The Federal Trade Commission is asking nine major retailers to help it investigate the causes of the supply chain crisis.
Using its jurisdiction outlined in Section 6(b) of the FTC Act, the agency is ordering Walmart Inc., Amazon.com Inc., Kroger Co., C&S Wholesale Grocers, Inc., Associated Wholesale Grocers, Inc., McLane Co, Inc. Procter & Gamble Co., Tyson Foods, Inc., and Kraft Heinz Co. to turn over information that will help explain the supply chain crisis that is impacting all levels of the consumer economy.
Port congestion, factory shutdowns and labor shortages are all a part of a global supply chain crisis that has slammed many retailers this holiday season. In some cases, the delays are putting certain brands and retailers in jeopardy of missing crucial inventory targets, which has prompted many to order more product earlier in advance.
The FTC investigation will attempt to determine how supply chain issues are causing shortages and rising prices in stores and will review how products within each company are obtained, transported, and distributed. The agency is also asking retailers to turn over internal documents related to how they are handling supply chain disruptions in terms of pricing and allocation.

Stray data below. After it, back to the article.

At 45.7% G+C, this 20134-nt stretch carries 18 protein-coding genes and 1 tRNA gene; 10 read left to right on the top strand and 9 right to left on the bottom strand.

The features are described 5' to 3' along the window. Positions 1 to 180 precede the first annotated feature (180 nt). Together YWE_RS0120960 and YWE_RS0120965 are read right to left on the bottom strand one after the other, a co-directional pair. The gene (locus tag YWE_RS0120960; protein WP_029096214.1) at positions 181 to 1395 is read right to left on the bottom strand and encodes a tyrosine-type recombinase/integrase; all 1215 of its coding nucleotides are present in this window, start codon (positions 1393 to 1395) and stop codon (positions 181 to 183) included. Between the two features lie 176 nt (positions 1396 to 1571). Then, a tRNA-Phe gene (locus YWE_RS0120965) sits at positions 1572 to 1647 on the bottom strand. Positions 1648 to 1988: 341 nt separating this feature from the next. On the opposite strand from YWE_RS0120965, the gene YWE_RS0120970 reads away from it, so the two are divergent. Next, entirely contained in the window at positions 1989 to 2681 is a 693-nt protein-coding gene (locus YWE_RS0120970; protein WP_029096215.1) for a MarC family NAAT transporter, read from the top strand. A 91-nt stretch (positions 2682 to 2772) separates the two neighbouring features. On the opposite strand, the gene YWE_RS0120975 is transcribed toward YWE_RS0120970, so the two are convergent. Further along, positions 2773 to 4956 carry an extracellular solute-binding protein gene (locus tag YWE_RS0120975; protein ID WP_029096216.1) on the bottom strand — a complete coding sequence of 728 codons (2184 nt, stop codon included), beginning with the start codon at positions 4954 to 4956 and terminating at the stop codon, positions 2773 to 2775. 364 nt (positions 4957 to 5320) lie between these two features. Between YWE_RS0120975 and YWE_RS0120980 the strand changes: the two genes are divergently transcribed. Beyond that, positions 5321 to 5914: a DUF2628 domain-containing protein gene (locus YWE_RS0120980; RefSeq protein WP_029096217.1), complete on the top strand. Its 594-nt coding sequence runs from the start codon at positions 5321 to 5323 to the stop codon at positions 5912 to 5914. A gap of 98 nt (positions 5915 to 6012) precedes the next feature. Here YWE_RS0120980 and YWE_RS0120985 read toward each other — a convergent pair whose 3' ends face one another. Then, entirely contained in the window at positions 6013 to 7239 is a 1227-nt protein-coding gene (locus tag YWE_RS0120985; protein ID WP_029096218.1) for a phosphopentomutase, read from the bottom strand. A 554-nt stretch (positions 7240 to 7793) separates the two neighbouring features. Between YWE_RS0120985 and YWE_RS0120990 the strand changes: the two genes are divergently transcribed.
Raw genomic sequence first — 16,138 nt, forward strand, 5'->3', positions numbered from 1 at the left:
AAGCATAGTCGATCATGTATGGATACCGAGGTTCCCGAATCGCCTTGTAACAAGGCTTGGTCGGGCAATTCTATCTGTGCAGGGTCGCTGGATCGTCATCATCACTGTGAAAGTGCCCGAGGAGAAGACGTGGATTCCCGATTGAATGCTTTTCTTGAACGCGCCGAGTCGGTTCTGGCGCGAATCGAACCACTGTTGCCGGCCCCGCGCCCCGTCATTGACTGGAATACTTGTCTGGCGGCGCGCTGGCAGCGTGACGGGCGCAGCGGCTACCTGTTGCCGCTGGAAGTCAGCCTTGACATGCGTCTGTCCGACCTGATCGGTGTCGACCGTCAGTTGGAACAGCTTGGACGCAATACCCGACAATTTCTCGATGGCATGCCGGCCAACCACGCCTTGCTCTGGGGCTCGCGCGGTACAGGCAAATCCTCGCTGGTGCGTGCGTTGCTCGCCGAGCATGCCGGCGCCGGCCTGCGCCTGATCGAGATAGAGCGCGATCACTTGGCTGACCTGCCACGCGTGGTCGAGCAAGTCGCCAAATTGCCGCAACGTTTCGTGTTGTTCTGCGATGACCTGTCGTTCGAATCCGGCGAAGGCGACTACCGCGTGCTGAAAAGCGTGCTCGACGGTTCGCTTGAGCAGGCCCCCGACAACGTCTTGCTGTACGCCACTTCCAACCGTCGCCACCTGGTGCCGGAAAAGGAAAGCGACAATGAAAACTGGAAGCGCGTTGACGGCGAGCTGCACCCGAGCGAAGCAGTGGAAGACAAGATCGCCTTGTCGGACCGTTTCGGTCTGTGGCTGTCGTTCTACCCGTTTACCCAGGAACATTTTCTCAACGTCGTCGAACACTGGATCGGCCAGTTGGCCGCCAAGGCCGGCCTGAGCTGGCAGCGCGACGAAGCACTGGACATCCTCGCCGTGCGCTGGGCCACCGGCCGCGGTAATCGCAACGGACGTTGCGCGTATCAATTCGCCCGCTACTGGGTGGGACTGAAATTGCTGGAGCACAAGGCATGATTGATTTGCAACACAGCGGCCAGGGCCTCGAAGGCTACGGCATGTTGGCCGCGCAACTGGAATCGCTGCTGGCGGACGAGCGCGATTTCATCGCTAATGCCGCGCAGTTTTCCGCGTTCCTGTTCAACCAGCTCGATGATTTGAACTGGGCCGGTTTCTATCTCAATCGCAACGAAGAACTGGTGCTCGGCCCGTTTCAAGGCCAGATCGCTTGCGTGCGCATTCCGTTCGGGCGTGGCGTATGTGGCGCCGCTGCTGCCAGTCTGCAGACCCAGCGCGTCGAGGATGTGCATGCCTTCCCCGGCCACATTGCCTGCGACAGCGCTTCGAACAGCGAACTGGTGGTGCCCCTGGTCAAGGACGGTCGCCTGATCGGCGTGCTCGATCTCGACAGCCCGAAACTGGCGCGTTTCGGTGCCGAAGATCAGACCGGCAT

Each company has 45 days to respond to the query for information.
“Supply chain disruptions are upending the provision and delivery of a wide array of goods, ranging from computer chips and medicines to meat and lumber. I am hopeful the FTC’s new 6(b) study will shed light on market conditions and business practices that may have worsened these disruptions or led to asymmetric effects,” said FTC chair Lina M. Khan in a statement. “The FTC has a long history of pursuing market studies to deepen our understanding of economic conditions and business conduct, and we should continue to make nimble and timely use of these information-gathering tools and authorities.”
Despite supply chain slowdowns, Walmart posted a 9.2% year over year sales growth in US stores open for at least a year in its third quarter earnings report. The company said it benefitted from higher prices in an inflationary environment as well as government stimulus payments.